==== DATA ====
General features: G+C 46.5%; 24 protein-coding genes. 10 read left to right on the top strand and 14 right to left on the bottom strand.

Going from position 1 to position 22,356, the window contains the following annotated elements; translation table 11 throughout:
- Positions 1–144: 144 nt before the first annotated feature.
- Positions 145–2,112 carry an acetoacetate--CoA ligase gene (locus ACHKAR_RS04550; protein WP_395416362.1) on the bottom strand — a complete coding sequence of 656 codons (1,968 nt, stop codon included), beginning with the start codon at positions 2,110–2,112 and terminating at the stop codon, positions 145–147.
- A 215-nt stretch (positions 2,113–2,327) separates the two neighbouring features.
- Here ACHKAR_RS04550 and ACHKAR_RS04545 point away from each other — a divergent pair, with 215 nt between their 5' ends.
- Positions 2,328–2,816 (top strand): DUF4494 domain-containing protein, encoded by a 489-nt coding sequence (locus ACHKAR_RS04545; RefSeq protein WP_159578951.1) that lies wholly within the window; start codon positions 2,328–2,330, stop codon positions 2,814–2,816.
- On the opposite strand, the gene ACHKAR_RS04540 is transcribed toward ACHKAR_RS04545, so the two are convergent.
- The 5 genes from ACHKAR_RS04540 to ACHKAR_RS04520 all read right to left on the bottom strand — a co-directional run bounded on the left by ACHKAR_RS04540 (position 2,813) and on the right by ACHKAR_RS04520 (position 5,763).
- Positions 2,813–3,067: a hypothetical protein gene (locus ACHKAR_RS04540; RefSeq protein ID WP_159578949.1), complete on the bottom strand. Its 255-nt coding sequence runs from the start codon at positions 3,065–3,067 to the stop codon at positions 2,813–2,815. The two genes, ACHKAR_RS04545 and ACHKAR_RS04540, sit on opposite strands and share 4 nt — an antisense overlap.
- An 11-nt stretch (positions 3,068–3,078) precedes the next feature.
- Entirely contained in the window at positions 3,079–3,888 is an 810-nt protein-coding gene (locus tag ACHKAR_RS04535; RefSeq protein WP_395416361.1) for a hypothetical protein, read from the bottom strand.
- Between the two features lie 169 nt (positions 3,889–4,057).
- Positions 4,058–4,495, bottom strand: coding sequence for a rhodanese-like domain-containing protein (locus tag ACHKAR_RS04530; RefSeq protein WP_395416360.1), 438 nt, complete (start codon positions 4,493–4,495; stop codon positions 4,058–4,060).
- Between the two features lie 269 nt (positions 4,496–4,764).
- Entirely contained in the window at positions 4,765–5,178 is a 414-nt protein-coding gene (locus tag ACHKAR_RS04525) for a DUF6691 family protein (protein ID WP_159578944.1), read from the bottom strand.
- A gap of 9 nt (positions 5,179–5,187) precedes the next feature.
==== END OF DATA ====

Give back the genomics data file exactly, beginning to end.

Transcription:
General features: G+C 46.5%; 24 protein-coding genes. 10 read left to right on the top strand and 14 right to left on the bottom strand.

Going from position 1 to position 22,356, the window contains the following annotated elements; translation table 11 throughout:
- Positions 1–144: 144 nt before the first annotated feature.
- Positions 145–2,112 carry an acetoacetate--CoA ligase gene (locus ACHKAR_RS04550; protein WP_395416362.1) on the bottom strand — a complete coding sequence of 656 codons (1,968 nt, stop codon included), beginning with the start codon at positions 2,110–2,112 and terminating at the stop codon, positions 145–147.
- A 215-nt stretch (positions 2,113–2,327) separates the two neighbouring features.
- Here ACHKAR_RS04550 and ACHKAR_RS04545 point away from each other — a divergent pair, with 215 nt between their 5' ends.
- Positions 2,328–2,816 (top strand): DUF4494 domain-containing protein, encoded by a 489-nt coding sequence (locus ACHKAR_RS04545; RefSeq protein WP_159578951.1) that lies wholly within the window; start codon positions 2,328–2,330, stop codon positions 2,814–2,816.
- On the opposite strand, the gene ACHKAR_RS04540 is transcribed toward ACHKAR_RS04545, so the two are convergent.
- The 5 genes from ACHKAR_RS04540 to ACHKAR_RS04520 all read right to left on the bottom strand — a co-directional run bounded on the left by ACHKAR_RS04540 (position 2,813) and on the right by ACHKAR_RS04520 (position 5,763).
- Positions 2,813–3,067: a hypothetical protein gene (locus ACHKAR_RS04540; RefSeq protein ID WP_159578949.1), complete on the bottom strand. Its 255-nt coding sequence runs from the start codon at positions 3,065–3,067 to the stop codon at positions 2,813–2,815. The two genes, ACHKAR_RS04545 and ACHKAR_RS04540, sit on opposite strands and share 4 nt — an antisense overlap.
- An 11-nt stretch (positions 3,068–3,078) precedes the next feature.
- Entirely contained in the window at positions 3,079–3,888 is an 810-nt protein-coding gene (locus tag ACHKAR_RS04535; RefSeq protein WP_395416361.1) for a hypothetical protein, read from the bottom strand.
- Between the two features lie 169 nt (positions 3,889–4,057).
- Positions 4,058–4,495, bottom strand: coding sequence for a rhodanese-like domain-containing protein (locus tag ACHKAR_RS04530; RefSeq protein WP_395416360.1), 438 nt, complete (start codon positions 4,493–4,495; stop codon positions 4,058–4,060).
- Between the two features lie 269 nt (positions 4,496–4,764).
- Entirely contained in the window at positions 4,765–5,178 is a 414-nt protein-coding gene (locus tag ACHKAR_RS04525) for a DUF6691 family protein (protein ID WP_159578944.1), read from the bottom strand.
- A gap of 9 nt (positions 5,179–5,187) precedes the next feature.